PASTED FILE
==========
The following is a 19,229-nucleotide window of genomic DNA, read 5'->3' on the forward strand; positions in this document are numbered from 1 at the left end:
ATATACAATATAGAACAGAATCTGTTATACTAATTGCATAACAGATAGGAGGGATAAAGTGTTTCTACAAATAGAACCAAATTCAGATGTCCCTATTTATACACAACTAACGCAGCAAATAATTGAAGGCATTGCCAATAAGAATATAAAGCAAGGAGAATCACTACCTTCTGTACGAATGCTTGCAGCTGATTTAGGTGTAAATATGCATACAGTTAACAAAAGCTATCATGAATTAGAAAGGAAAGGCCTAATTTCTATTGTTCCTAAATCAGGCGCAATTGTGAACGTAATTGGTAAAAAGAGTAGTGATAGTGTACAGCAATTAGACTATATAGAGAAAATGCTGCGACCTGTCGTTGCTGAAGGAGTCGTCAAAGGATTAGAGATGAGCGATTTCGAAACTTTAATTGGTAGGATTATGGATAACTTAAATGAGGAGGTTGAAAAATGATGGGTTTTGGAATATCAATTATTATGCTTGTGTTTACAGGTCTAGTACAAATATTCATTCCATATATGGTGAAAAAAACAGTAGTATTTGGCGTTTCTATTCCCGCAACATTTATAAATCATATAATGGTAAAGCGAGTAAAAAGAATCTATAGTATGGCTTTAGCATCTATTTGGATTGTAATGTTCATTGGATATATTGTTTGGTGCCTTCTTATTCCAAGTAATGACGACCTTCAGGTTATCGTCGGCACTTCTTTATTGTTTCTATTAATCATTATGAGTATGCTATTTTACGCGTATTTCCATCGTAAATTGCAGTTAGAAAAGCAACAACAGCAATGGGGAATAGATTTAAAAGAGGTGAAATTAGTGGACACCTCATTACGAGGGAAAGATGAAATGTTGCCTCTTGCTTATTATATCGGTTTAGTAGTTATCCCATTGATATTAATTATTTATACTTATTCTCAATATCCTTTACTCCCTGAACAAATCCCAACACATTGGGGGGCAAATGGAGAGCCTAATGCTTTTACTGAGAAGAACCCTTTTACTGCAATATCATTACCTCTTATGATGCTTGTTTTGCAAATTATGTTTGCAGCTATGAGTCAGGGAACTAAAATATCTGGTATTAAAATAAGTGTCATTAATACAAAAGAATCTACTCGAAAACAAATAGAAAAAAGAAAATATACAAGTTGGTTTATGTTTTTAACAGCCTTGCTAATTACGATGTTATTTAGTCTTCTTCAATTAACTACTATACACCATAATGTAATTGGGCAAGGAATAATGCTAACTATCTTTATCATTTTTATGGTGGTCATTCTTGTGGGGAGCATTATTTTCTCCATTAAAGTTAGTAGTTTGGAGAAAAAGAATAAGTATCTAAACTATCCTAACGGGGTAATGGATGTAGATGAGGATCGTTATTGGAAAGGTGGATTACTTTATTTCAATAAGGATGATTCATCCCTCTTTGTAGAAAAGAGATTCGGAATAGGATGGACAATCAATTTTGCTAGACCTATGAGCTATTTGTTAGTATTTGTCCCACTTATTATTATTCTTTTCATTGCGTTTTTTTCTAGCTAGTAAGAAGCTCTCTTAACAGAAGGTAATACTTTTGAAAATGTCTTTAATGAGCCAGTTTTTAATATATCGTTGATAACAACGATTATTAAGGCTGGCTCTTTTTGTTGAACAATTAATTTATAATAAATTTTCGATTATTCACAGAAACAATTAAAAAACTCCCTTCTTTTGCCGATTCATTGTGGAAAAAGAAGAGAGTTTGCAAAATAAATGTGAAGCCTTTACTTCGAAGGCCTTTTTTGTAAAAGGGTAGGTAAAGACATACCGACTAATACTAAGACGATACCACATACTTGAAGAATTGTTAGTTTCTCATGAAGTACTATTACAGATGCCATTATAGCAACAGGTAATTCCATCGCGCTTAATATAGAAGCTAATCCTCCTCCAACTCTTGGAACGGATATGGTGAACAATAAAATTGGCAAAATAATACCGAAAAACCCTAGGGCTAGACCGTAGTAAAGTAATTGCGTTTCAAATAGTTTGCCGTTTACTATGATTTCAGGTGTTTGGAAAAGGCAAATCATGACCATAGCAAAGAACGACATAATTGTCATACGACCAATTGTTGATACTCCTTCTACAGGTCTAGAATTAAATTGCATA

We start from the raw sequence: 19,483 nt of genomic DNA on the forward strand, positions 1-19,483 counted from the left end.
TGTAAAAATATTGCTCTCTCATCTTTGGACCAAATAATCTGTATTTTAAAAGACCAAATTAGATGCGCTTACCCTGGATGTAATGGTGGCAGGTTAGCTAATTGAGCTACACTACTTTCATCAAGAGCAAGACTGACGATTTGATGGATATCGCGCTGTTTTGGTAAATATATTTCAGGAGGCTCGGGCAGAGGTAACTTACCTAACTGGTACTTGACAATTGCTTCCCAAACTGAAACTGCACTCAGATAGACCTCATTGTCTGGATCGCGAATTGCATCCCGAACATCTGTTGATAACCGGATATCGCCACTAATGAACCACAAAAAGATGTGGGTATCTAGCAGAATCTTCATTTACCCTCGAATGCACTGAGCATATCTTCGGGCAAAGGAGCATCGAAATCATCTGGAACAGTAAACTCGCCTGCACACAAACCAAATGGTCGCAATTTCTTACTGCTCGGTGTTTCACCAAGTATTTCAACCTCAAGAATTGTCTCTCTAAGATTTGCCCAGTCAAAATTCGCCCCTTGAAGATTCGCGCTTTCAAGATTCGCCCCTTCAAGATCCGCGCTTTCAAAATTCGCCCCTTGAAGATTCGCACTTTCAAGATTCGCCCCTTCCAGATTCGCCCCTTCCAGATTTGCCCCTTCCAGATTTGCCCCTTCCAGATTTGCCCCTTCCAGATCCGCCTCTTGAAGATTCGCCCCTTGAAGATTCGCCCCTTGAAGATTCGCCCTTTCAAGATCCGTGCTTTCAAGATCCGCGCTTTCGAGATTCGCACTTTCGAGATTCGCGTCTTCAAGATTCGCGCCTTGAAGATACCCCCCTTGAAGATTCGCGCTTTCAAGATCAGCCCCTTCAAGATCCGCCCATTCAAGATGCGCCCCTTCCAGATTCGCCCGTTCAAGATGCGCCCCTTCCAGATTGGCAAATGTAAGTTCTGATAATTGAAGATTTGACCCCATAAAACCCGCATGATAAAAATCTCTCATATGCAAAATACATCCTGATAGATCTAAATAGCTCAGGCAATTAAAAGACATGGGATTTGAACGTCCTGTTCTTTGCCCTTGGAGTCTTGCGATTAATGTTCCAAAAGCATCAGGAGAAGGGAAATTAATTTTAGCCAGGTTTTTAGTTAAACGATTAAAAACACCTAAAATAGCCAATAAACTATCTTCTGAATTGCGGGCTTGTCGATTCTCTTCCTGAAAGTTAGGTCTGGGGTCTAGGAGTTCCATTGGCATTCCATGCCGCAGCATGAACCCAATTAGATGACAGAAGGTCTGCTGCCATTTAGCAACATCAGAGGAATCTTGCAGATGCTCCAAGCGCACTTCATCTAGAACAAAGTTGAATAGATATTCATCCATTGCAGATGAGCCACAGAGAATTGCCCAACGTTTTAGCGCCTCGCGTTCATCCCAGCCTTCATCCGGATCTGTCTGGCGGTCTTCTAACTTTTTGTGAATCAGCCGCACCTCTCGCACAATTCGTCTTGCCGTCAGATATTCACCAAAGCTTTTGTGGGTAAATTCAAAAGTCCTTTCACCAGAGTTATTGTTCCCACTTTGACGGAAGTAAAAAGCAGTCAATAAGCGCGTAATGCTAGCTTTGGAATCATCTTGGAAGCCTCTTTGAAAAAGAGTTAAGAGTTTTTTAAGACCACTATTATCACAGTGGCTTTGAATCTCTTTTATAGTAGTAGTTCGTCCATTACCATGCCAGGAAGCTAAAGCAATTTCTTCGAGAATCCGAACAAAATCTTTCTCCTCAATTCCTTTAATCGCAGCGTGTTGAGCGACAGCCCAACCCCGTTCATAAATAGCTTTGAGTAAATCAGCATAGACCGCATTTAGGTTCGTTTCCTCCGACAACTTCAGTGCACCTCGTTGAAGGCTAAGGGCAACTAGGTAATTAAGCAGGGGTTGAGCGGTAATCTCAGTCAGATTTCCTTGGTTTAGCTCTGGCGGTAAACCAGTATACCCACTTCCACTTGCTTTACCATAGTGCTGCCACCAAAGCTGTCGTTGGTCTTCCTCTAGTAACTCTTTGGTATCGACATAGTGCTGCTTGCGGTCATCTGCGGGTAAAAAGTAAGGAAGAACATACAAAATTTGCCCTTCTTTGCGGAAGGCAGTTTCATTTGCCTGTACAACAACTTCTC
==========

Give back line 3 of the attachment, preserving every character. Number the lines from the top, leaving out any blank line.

We start from the raw sequence: 19,483 nt of genomic DNA on the forward strand, positions 1-19,483 counted from the left end.